I have recently worked with an American company and had to find a few ways of changing the format of a book to fit various portable devices. That is how I found a software called calibre, which basically exports a document into formats supported by these readers. You can also read on a computer.

One good trick I found was to view documents on my mobile phone with a java applet. If you want, I can tell you more about it.

Reading comes in all shapes and sizes, cheap or expensive or free. It's the passion we have for the written word that matters most.

Wanda..... said...

I don't have one and as of yet...haven't even thought of getting one, but I see the benefits it might have for some.

cj Schlottman said...


This is so thought provoking! Your analogy of the reading club and junior high was amazingly true. Do we ever really grow up and leave the urge to "fit in" behind. I think some of us do, like you and me, but all around me I see my contemporaries rushing out to buy the latest in designer everything - including luxury SUVs! They need to fit in, and that's okay.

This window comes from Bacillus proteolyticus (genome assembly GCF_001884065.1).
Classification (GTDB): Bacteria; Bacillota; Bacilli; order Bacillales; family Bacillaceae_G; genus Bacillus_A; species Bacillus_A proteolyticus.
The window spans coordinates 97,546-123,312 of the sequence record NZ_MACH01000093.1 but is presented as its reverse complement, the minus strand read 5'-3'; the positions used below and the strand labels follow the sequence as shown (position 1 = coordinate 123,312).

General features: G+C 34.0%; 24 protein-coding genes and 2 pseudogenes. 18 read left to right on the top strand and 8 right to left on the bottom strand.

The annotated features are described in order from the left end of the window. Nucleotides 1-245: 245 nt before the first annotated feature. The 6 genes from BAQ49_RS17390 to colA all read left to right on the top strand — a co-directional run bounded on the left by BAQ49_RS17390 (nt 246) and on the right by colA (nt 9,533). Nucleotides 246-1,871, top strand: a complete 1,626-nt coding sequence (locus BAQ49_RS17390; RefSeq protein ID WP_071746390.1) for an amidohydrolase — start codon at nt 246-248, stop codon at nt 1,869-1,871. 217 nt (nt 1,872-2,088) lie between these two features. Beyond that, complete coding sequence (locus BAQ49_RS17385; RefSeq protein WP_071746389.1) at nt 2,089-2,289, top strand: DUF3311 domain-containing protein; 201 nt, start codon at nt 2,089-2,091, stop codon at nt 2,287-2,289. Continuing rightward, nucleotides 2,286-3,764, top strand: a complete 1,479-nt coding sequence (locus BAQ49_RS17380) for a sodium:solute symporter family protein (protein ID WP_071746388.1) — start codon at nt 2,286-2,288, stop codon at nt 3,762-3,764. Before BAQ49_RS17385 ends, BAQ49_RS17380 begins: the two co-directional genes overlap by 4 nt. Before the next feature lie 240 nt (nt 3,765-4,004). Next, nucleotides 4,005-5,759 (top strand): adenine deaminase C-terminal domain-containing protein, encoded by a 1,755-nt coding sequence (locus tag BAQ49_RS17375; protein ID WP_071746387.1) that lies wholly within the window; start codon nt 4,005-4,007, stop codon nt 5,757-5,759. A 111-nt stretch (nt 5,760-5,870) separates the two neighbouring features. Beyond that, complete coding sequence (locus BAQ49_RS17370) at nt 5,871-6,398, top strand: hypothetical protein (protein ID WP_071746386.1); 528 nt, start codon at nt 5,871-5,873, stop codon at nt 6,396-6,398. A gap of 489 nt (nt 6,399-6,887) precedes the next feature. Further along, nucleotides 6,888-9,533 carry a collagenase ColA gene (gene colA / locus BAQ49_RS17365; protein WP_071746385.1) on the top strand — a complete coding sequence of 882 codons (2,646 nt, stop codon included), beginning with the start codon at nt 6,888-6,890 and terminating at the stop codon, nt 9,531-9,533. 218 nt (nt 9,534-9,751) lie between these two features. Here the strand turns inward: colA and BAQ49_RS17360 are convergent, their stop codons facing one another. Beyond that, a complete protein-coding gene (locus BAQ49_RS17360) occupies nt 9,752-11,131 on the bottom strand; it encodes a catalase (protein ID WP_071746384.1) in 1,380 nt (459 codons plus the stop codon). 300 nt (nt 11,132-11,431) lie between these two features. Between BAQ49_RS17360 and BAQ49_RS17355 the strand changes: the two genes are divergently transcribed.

I do have a smart phone, and yes, I have the Kindle application downloaded. It is wonderful to be able to whip out my phone, wherever I might be, say in a doctor's waiting room, and read a book!


PS - I drive a 13 year old car.

Sandi said...

I am so with you on this! I totally get the idea of portability, and the concept of holding more volumes than believable in the palm of your hands, but . . . I can't shake the idea that electronics are so impersonal, hard, cold, and icky.

When I first started reading this post I was not expecting that Deb would cave! But, good for you. Peer pressure isn't pleasant, but it's also not impossible to live with.

You just stick to your books, as I plan to. (But, it certainly isn't a bad idea to consider selling your book electronically!)

Terri Tiffany said...

My daughter has one and wanted to buy me one-- I said no. I love books--real books --too much. My memories of the smell and touch and joy of them goes too deep. I don't own a smart phone either--I prefer to talk face-to-face with people.

Anonymous said...

Why do you seem to feel it's an either/or situation? Look at the people who've already commented - they use their ereaders (mainly for the portability, it seems), but they also read and buy (and presumably borrow) tree books. Yes, peer pressure isn't a good thing, but neither is a closed mind. Your argument would carry more weight if you'd borrowed one of your friend's ereaders, given it a chance, and then, based on an objective viewpoint decided you didn't (or did!) like it.